Dental Cavities Animation

There are four main criteria required for caries formation: a tooth surface (enamel or dentin); caries-causing bacteria; fermentable carbohydrates (such as sucrose); and time.The caries process does not have an inevitable outcome, and different individuals will be susceptible to different degrees depending on the shape of their teeth, oral hygiene habits, and the buffering capacity of their saliva. Dental caries can occur on any surface of a tooth which is exposed to the oral cavity, but not the structures which are retained within the bone.
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Teeth

There are certain diseases and disorders affecting teeth which may leave an individual at a greater risk for caries. Amelogenesis imperfecta, which occurs between 1 in 718 and 1 in 14,000 individuals, is a disease in which the enamel does not fully form or forms in insufficient amounts and can fall off a tooth. In both cases, teeth may be left more vulnerable to decay because the enamel is not able to protect the tooth.


In most people, disorders or diseases affecting teeth are not the primary cause of dental caries. Ninety-six percent of tooth enamel is composed of minerals.These minerals, especially hydroxyapatite, will become soluble when exposed to acidic environments. Enamel begins to demineralize at a pH of 5.5. Dentin and cementum are more susceptible to caries than enamel because they have lower mineral content. Thus, when root surfaces of teeth are exposed from gingival recession or periodontal disease, caries can develop more readily. Even in a healthy oral environment, however, the tooth is susceptible to dental caries.

The anatomy of teeth may affect the likelihood of caries formation. Where the deep grooves of teeth are more numerous and exaggerated, pit and fissure caries are more likely to develop. Also, caries are more likely to develop when food is trapped between teeth.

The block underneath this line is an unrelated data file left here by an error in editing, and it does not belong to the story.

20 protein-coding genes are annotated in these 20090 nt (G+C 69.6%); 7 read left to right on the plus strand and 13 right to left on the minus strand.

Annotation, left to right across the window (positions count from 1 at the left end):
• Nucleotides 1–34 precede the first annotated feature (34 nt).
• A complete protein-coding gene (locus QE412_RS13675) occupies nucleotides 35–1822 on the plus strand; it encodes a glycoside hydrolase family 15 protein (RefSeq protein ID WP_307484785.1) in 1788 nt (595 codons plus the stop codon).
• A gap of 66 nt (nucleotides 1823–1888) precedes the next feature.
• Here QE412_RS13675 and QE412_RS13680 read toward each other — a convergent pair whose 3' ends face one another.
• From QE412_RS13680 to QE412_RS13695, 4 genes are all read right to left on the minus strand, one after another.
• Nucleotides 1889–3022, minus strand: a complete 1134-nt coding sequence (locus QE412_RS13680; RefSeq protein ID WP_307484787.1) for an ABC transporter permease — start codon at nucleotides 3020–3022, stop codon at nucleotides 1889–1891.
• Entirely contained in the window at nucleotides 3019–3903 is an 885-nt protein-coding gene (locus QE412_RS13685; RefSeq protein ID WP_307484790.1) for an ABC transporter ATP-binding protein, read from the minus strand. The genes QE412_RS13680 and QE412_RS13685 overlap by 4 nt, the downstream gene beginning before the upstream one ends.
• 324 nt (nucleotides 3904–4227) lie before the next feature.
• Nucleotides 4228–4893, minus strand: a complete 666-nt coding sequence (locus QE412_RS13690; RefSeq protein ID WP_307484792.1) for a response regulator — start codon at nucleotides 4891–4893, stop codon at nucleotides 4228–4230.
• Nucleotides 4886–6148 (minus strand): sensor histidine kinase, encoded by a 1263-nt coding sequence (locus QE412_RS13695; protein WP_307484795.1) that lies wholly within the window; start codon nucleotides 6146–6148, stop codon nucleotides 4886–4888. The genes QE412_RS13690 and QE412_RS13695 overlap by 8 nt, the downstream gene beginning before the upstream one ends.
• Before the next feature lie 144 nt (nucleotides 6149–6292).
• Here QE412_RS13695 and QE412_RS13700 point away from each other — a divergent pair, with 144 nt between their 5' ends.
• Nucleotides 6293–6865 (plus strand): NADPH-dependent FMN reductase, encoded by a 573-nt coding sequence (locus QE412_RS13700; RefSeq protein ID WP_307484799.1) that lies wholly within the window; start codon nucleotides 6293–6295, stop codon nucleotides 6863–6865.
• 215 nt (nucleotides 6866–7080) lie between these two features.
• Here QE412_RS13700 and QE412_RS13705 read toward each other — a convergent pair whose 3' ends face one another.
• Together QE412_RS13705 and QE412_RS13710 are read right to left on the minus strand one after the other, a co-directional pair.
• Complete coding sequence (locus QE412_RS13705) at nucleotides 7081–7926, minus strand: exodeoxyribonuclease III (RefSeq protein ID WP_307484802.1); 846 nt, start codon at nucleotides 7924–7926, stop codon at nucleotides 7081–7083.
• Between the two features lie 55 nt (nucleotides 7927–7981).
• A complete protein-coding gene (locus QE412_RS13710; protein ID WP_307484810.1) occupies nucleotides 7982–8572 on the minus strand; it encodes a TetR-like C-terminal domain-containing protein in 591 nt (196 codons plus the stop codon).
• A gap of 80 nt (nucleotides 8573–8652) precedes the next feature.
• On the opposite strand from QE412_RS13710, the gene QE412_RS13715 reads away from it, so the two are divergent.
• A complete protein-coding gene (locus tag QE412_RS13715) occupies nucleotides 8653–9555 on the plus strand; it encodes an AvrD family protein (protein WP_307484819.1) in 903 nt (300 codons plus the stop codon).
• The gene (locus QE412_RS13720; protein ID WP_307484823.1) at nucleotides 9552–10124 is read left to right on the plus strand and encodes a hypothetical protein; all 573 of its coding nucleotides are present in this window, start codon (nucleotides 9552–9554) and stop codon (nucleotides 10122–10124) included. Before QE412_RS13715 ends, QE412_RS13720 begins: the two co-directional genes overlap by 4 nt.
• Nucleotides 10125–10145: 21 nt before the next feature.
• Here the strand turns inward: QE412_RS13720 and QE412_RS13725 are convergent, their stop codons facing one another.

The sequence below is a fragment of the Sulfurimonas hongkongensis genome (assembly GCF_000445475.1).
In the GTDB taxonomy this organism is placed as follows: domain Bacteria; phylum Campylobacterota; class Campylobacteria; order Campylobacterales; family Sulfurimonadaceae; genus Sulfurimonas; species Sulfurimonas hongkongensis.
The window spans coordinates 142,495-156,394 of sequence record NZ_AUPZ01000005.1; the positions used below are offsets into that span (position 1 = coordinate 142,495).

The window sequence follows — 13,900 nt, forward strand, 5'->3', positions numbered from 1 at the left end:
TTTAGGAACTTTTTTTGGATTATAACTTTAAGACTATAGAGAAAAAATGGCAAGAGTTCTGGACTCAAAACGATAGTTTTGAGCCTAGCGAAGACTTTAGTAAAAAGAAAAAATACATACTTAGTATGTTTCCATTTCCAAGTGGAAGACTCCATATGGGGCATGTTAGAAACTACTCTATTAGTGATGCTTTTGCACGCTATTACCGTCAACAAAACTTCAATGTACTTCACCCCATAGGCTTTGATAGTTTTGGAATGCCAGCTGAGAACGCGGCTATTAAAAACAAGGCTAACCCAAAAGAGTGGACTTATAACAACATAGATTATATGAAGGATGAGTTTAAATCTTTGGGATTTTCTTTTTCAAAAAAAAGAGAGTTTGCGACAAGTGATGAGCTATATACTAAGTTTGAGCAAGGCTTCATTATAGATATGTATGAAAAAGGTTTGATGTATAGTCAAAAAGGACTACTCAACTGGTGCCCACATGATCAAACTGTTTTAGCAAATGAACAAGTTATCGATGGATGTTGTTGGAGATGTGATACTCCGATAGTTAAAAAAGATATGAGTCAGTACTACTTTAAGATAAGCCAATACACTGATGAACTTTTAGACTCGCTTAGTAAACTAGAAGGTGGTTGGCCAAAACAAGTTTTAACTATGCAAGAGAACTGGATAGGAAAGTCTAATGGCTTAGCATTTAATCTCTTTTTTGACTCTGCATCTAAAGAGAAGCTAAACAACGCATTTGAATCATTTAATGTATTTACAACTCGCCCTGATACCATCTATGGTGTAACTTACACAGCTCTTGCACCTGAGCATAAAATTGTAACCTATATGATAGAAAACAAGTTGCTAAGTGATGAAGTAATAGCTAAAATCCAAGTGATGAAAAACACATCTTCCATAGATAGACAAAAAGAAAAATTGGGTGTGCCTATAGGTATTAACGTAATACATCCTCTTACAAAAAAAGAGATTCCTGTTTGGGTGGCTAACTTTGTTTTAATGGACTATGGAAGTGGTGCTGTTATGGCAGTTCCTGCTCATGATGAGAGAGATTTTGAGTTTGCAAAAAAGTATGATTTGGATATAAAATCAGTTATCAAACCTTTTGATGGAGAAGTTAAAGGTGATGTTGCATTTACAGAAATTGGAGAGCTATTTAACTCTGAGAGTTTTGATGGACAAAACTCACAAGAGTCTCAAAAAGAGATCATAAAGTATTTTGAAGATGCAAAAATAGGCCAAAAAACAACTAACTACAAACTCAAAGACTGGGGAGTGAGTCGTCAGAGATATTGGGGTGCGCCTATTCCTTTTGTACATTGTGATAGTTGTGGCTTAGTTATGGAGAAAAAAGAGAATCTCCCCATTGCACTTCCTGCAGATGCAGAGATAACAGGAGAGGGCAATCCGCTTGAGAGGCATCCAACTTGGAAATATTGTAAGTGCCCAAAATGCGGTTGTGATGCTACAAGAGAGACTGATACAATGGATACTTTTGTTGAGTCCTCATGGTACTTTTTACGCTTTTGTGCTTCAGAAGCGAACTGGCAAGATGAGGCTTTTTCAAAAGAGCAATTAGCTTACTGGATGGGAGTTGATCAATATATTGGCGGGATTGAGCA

Bacteria


The mouth contains a wide variety of bacteria, but only a few specific species of bacteria are believed to cause dental caries: Streptococcus mutans and Lactobacilli among them. Lactobacillus acidophilus, Actinomyces viscosus, Nocardia spp., and Streptococcus mutans are most closely associated with caries, partiuclarly root caries. Bacteria collect around the teeth and gums in a sticky, creamy-coloured mass called plaque, which serves as a biofilm. Some sites collect plaque more commonly than others. The grooves on the biting surfaces of molar and premolar teeth provide microscopic retention, as does the point of contact between teeth. Plaque may also collect along the gingiva. In addition, the edges of fillings or crowns can provide protection for bacteria, as can intraoral appliances such as orthodontic braces or removable partial dentures.


Fermentable carbohydrates

Bacteria in a person's mouth convert glucose, fructose, and most commonly sucrose (table sugar) into acids such as lactic acid through a glycolytic process called fermentation.If left in contact with the tooth, these acids may cause demineralization, which is the dissolution of its mineral content. The process is dynamic, however, as remineralization can also occur if the acid is neutralized by saliva or mouthwash. Fluoride toothpaste or dental varnish may aid remineralization.a If demineralization continues over time, enough mineral content may be lost so that the soft organic material left behind disintegrates, forming a cavity or hole.

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